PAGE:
Where Janet Has LivedHere is what I think: if I look at a map with each location my husband and I have lived in marked with a green dot and lines showing movement from place to place to place, I see what looks like a tangled mess of wandering. But when I remember each place, I know God led us straight there. Deliberately. With clear intent (sometimes only revealed to me in hindsight, if at all). I also know that had we skipped any of these places—and the experiences we gained in each—we wouldn’t really be where we are today. And we wouldn’t be able to go where we’re headed tomorrow. From His unique vantage point, God sees the only straight way.

In other words, what looks straight on a map, physically, may not be the most direct route in the spiritual, emotional, mental realm. Physically, I could have traveled straight from California to Texas without experiencing any of the places where I lived in between, but I wouldn’t have experienced Texas in the same way—and the people I know now wouldn’t have met the person I am today. God led me where I am and made me who I am by leading me straight here—in the perfect, roundabout way.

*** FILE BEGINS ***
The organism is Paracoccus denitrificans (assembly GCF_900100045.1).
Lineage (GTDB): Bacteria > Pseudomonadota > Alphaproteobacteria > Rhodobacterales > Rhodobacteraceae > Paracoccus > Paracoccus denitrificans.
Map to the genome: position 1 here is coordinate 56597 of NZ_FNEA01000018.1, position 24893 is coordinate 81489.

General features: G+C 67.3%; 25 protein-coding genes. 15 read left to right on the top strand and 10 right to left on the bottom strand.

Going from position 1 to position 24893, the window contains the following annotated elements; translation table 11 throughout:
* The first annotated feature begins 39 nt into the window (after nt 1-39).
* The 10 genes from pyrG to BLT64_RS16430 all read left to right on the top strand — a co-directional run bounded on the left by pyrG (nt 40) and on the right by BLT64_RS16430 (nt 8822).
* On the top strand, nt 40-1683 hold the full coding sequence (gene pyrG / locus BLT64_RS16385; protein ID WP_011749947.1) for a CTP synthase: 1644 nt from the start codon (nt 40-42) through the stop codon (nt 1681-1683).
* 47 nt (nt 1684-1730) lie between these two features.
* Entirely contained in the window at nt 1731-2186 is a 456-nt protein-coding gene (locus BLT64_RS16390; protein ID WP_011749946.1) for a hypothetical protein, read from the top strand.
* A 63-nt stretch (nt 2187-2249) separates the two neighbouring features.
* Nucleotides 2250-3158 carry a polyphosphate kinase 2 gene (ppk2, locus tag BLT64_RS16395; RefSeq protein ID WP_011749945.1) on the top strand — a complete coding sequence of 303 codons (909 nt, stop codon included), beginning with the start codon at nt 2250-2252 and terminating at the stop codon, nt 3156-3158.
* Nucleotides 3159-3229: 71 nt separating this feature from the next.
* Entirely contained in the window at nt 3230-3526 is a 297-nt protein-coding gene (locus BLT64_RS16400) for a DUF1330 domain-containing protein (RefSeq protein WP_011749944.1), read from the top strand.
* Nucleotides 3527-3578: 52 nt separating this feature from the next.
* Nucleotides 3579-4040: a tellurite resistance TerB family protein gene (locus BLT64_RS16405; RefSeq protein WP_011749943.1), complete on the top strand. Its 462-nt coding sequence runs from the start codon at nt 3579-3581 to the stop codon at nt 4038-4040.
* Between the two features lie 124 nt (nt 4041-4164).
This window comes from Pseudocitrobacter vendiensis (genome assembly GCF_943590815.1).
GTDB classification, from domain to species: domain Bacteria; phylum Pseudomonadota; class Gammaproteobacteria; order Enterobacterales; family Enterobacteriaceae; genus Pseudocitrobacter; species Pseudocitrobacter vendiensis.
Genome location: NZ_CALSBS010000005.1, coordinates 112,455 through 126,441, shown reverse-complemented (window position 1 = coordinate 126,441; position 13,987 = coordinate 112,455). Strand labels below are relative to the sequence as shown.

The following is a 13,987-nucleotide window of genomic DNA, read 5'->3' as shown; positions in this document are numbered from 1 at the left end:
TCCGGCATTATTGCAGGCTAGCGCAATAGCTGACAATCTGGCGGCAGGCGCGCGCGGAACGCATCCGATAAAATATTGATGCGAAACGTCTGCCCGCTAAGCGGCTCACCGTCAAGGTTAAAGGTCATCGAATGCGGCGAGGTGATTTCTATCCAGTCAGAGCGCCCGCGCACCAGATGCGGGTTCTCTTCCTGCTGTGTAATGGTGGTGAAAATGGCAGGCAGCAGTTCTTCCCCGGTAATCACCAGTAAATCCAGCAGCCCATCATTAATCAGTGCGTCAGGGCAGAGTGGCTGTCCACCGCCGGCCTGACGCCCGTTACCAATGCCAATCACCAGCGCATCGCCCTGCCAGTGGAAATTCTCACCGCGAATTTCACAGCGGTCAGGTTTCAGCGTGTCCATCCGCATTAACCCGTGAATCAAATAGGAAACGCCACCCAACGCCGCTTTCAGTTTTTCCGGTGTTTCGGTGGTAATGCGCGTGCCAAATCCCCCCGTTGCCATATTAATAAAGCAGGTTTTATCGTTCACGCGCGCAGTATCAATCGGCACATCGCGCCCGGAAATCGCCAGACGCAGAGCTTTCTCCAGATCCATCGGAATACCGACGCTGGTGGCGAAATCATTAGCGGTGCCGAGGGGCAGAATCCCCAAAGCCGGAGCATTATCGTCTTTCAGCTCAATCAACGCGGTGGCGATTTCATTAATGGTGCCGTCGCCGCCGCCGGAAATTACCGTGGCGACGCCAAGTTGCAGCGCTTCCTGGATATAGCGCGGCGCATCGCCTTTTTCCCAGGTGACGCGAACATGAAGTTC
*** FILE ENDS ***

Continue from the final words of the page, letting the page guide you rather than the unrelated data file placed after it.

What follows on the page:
He did the same thing for the Israelites.

He’s doing the same thing for you—whether you move often or are currently living in the same place you’ve known all your life.

God defines point A and point B differently than we do. Who we are becoming and how we influence the people we meet along the way are more important to Him than travel between two dots we can see on a map.

So what does this information mean to you and me?

1. We know that God is preparing us and the people around us now to settle in His heavenly kingdom forever. So we can trust that He’ll use every stop along the way as part of this process. We may not know what He’s doing or why, but because of Who God Is and what He knows, we can gratefully accept the opportunity to learn and serve in each place.